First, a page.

The entrepreneurial spirit among Howard students truly encapsulates the reason why it is known as the Mecca. Student business leaders in all spaces within our community work towards the same effort of providing our own market that suits the needs of social impacts not only our student body but potentially others around the world. However, this is nothing new here at the university.

Dr. Erin Horne McKinney, the inaugural national executive director for the Howard University & PNC National Center for Entrepreneurship says, “Being an entrepreneur is very much what being a Bison is all about. We know how to hustle. We know how to work hard and I’ve seen that first hand.” 

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McKinney has founded or served on the board of several companies and organizations that play a significant role in developing young entrepreneurs within the community. These organizations, such as Zimbali Networks, Black Female Founders, and Pipeline Angels provide them with the resources, funding, education, and advocacy that help their projects come to fruition.

History has repeatedly shown that there is an inherent drive within underrepresented communities to innovate. Institutions like Howard, along with many others, showcase these examples of the indomitable spirit of making change to serve a better purpose.

Dr. Johnny Graham, marketing professor, Associate Director of and Mid-Atlantic Regional Director for the Howard University PNC National Center for Entrepreneurship, said, in reference to students entering these programs,  “There is just a certain genius, a certain brilliance, a certain hunger, a certain proactiveness about generating their own business ideas.”

“Howard, in particular,  presents a unique opportunity to help [you] reach your entrepreneurial dreams in real-time and have a system of support that cares about your personal development,” Graham said. 

Students have access to the small business development center, which offers free counseling to entrepreneurs, or the Patent and Trademark Resource Center (PTRC) which offers intellectual property assistance. Not only are entrepreneurship courses available in the School of Business, but within the College of Fine Arts, School of Communications, and School of Engineering as well.

Capital raising has always been a critical issue within the discussion of Black-owned businesses in general. According to McKinsey & Company, a consulting firm, Black businesses received just 0.7% of start-up capital in 2020 within the United States. Available resources at Howard, such as the various competitions and external funding from corporations, attempt to help Black student entrepreneurs with this dilemma.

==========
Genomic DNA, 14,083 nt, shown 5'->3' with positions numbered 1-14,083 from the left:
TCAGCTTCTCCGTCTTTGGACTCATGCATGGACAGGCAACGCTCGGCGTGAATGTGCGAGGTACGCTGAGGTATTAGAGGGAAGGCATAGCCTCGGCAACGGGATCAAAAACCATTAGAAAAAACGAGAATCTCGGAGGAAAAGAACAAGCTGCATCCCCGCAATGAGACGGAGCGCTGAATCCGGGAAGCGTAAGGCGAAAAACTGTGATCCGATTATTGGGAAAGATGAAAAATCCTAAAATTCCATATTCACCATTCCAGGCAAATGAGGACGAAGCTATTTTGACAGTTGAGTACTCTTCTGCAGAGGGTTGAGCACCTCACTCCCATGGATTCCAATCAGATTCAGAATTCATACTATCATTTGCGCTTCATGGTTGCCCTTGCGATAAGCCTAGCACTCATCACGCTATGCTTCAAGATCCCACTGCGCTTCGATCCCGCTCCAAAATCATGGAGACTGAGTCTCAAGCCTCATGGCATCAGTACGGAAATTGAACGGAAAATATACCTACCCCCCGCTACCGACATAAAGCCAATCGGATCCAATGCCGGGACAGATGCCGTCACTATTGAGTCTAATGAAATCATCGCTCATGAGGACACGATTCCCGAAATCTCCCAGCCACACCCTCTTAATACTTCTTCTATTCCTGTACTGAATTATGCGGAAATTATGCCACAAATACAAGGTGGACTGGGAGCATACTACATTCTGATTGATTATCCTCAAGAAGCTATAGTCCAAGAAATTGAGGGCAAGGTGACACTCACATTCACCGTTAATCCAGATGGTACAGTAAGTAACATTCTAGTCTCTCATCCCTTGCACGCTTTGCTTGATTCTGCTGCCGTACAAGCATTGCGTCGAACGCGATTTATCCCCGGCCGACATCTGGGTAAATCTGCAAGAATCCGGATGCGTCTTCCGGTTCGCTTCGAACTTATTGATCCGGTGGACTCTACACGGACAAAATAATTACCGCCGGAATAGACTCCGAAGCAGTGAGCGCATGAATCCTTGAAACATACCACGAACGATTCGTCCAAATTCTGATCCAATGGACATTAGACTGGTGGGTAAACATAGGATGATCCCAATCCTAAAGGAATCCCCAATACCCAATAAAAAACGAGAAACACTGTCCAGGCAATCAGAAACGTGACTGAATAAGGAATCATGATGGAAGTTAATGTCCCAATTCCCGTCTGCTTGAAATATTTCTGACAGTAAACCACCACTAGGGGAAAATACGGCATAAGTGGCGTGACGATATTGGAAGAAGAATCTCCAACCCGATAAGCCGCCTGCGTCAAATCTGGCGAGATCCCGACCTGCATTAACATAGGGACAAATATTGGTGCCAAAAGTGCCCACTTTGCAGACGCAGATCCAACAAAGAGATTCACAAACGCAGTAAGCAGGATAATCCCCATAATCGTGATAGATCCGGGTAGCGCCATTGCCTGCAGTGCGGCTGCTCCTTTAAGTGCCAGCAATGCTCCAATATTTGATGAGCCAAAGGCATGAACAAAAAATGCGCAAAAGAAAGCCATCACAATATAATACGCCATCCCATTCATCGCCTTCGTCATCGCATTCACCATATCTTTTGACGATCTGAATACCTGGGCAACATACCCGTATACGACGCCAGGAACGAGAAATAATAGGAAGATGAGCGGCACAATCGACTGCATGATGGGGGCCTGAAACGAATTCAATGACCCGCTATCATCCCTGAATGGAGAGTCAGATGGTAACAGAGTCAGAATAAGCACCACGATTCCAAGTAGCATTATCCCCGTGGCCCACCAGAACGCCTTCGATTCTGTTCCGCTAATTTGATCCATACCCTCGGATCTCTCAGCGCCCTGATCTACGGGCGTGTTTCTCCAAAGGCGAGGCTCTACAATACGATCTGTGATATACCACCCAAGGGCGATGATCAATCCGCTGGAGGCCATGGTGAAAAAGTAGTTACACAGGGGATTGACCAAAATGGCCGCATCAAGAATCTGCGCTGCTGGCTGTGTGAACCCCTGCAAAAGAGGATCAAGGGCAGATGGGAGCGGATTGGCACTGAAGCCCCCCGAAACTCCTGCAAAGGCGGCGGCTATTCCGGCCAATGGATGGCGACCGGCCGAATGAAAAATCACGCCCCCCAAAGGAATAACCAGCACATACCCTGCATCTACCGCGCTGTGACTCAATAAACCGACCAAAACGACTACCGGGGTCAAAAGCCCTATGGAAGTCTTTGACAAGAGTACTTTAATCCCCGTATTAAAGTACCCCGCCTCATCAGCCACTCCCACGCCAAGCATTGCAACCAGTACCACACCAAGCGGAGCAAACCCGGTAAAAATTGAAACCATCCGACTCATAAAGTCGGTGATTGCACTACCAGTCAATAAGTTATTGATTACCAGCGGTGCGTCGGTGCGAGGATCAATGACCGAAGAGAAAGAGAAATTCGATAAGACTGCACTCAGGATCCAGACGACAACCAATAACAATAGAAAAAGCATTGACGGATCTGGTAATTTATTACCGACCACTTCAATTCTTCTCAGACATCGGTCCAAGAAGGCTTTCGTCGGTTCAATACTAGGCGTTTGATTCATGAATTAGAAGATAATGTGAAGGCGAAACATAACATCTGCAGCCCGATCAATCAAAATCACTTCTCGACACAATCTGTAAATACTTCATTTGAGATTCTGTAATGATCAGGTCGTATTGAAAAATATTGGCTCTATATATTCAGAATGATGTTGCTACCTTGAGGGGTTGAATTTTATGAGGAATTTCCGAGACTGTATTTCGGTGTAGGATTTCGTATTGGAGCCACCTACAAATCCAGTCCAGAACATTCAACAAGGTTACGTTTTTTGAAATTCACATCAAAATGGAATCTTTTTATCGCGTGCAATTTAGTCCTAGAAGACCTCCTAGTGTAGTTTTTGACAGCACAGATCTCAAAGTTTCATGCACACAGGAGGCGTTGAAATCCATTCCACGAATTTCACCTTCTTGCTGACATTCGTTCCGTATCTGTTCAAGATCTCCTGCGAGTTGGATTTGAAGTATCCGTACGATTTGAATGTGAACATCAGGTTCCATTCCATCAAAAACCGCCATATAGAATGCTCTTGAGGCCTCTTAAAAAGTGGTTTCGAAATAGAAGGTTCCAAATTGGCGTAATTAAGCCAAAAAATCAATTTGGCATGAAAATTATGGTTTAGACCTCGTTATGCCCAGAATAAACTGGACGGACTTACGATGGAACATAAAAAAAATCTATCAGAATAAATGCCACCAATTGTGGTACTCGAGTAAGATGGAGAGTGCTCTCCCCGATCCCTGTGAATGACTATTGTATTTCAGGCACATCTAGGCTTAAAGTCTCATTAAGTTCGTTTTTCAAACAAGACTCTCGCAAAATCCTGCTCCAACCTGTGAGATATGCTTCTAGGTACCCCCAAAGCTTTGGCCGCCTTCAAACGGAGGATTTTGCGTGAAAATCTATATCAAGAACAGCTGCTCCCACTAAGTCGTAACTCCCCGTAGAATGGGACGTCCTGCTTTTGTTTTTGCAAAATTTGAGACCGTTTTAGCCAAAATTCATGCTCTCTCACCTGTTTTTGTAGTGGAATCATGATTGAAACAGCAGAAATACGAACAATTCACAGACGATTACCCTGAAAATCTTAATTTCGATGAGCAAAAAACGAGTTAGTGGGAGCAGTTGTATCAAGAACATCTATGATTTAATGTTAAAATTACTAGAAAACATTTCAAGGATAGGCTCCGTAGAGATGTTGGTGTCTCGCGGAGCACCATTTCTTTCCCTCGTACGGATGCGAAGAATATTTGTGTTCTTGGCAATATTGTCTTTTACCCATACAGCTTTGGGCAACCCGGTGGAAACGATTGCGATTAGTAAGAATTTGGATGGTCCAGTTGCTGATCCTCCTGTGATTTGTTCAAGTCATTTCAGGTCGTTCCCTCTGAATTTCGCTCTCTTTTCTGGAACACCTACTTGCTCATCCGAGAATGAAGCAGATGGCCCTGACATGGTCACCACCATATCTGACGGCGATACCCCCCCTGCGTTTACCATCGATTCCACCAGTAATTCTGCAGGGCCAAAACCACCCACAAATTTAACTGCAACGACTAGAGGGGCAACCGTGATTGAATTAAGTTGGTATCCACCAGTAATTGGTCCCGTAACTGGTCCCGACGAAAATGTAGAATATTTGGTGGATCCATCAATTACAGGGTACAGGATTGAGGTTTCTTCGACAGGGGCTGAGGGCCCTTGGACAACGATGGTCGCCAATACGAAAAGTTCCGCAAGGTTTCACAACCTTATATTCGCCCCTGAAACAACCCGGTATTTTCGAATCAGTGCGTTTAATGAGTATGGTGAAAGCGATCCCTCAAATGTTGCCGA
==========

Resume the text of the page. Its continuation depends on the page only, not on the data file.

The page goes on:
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The HU Empower Competition is a premier entrepreneurship pitch competition for Howard University students where finalists for this competition will have the opportunity to present their impactful business ideas to representatives from PNC, the Greater Washington Black Chamber of Commerce, and Howard. 

Since its inception in 2018, the competition has awarded over $150,000 in cash prizes and resources to Howard’s most brilliant innovators and creative thinkers. The most recent first-place winner for the social impact category was Howard alumna Nagea Kirkley. As a recent graduate with a bachelor of arts in international affairs and community development, she was awarded $7,500 for her pitch for Kirkley’s Community Grocery Store.

The event is associated with a program sponsored by HubSpot, a CRM platform that develops and markets software for various business-related services. In this program, students take a course called “Marketing for Startups” where they receive lessons on marketing tools, feasibility, and go-to-market strategy. Mentorship from experienced Black entrepreneurs, venture capitalists, and investors is provided to student participants as well. 

When looking back over the program application data, Graham noticed one major common denominator: young leaders wanting to make a difference through their ideas. “I think that’s the culture of Howard. To be social engineers and care about community solutions.” 

Copy edited by Whitney Meritus